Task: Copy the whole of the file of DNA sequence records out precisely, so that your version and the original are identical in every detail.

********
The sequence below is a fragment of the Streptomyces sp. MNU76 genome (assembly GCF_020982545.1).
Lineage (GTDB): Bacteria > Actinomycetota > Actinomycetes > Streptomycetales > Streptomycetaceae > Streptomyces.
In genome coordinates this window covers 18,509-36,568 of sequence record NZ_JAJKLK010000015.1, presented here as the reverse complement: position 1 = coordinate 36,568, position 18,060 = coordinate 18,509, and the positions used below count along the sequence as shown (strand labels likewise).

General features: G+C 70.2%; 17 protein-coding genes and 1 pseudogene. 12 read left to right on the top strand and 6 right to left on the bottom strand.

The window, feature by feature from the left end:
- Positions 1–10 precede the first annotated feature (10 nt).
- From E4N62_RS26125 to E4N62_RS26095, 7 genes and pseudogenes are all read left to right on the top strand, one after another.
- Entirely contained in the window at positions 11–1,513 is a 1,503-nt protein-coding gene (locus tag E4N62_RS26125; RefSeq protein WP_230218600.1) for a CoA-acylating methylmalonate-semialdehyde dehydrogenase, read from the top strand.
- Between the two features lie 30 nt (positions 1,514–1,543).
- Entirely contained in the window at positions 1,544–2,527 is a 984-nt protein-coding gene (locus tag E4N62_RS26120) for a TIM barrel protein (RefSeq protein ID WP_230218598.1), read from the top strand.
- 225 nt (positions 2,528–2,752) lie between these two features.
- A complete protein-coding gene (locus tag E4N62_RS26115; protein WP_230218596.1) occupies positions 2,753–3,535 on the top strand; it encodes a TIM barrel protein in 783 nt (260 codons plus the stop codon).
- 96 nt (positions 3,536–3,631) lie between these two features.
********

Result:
The sequence below is a fragment of the Streptomyces sp. MNU76 genome (assembly GCF_020982545.1).
Lineage (GTDB): Bacteria > Actinomycetota > Actinomycetes > Streptomycetales > Streptomycetaceae > Streptomyces.
In genome coordinates this window covers 18,509-36,568 of sequence record NZ_JAJKLK010000015.1, presented here as the reverse complement: position 1 = coordinate 36,568, position 18,060 = coordinate 18,509, and the positions used below count along the sequence as shown (strand labels likewise).

General features: G+C 70.2%; 17 protein-coding genes and 1 pseudogene. 12 read left to right on the top strand and 6 right to left on the bottom strand.

The window, feature by feature from the left end:
- Positions 1–10 precede the first annotated feature (10 nt).
- From E4N62_RS26125 to E4N62_RS26095, 7 genes and pseudogenes are all read left to right on the top strand, one after another.
- Entirely contained in the window at positions 11–1,513 is a 1,503-nt protein-coding gene (locus tag E4N62_RS26125; RefSeq protein WP_230218600.1) for a CoA-acylating methylmalonate-semialdehyde dehydrogenase, read from the top strand.
- Between the two features lie 30 nt (positions 1,514–1,543).
- Entirely contained in the window at positions 1,544–2,527 is a 984-nt protein-coding gene (locus tag E4N62_RS26120) for a TIM barrel protein (RefSeq protein ID WP_230218598.1), read from the top strand.
- 225 nt (positions 2,528–2,752) lie between these two features.
- A complete protein-coding gene (locus tag E4N62_RS26115; protein WP_230218596.1) occupies positions 2,753–3,535 on the top strand; it encodes a TIM barrel protein in 783 nt (260 codons plus the stop codon).
- 96 nt (positions 3,536–3,631) lie between these two features.